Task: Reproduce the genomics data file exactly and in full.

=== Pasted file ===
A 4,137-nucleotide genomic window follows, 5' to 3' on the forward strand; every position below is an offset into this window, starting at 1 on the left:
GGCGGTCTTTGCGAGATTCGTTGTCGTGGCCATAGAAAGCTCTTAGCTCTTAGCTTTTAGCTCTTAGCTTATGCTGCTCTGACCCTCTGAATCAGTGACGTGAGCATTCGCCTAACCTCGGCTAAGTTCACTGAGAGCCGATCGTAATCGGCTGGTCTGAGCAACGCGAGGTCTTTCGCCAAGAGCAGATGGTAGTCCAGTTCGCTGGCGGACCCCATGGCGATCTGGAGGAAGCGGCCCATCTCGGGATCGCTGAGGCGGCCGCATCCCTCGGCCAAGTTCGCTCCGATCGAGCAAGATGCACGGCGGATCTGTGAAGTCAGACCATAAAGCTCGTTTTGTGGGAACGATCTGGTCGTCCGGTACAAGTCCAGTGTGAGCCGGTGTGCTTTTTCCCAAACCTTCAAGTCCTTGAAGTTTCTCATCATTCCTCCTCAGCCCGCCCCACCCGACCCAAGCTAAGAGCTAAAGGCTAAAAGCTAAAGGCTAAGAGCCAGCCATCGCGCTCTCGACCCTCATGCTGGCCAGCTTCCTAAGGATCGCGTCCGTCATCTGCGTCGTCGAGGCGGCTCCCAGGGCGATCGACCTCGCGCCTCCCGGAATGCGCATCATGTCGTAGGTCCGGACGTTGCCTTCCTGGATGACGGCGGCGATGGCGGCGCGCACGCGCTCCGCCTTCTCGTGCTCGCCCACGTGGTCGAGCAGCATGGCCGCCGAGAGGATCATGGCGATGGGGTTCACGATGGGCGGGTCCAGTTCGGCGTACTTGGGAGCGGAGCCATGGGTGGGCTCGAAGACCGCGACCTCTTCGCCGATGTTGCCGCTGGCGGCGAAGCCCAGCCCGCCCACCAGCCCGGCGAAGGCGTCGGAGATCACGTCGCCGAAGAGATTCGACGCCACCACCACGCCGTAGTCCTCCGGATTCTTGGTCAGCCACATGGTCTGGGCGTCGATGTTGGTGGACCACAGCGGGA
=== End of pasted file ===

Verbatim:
A 4,137-nucleotide genomic window follows, 5' to 3' on the forward strand; every position below is an offset into this window, starting at 1 on the left:
GGCGGTCTTTGCGAGATTCGTTGTCGTGGCCATAGAAAGCTCTTAGCTCTTAGCTTTTAGCTCTTAGCTTATGCTGCTCTGACCCTCTGAATCAGTGACGTGAGCATTCGCCTAACCTCGGCTAAGTTCACTGAGAGCCGATCGTAATCGGCTGGTCTGAGCAACGCGAGGTCTTTCGCCAAGAGCAGATGGTAGTCCAGTTCGCTGGCGGACCCCATGGCGATCTGGAGGAAGCGGCCCATCTCGGGATCGCTGAGGCGGCCGCATCCCTCGGCCAAGTTCGCTCCGATCGAGCAAGATGCACGGCGGATCTGTGAAGTCAGACCATAAAGCTCGTTTTGTGGGAACGATCTGGTCGTCCGGTACAAGTCCAGTGTGAGCCGGTGTGCTTTTTCCCAAACCTTCAAGTCCTTGAAGTTTCTCATCATTCCTCCTCAGCCCGCCCCACCCGACCCAAGCTAAGAGCTAAAGGCTAAAAGCTAAAGGCTAAGAGCCAGCCATCGCGCTCTCGACCCTCATGCTGGCCAGCTTCCTAAGGATCGCGTCCGTCATCTGCGTCGTCGAGGCGGCTCCCAGGGCGATCGACCTCGCGCCTCCCGGAATGCGCATCATGTCGTAGGTCCGGACGTTGCCTTCCTGGATGACGGCGGCGATGGCGGCGCGCACGCGCTCCGCCTTCTCGTGCTCGCCCACGTGGTCGAGCAGCATGGCCGCCGAGAGGATCATGGCGATGGGGTTCACGATGGGCGGGTCCAGTTCGGCGTACTTGGGAGCGGAGCCATGGGTGGGCTCGAAGACCGCGACCTCTTCGCCGATGTTGCCGCTGGCGGCGAAGCCCAGCCCGCCCACCAGCCCGGCGAAGGCGTCGGAGATCACGTCGCCGAAGAGATTCGACGCCACCACCACGCCGTAGTCCTCCGGATTCTTGGTCAGCCACATGGTCTGGGCGTCGATGTTGGTGGACCACAGCGGGA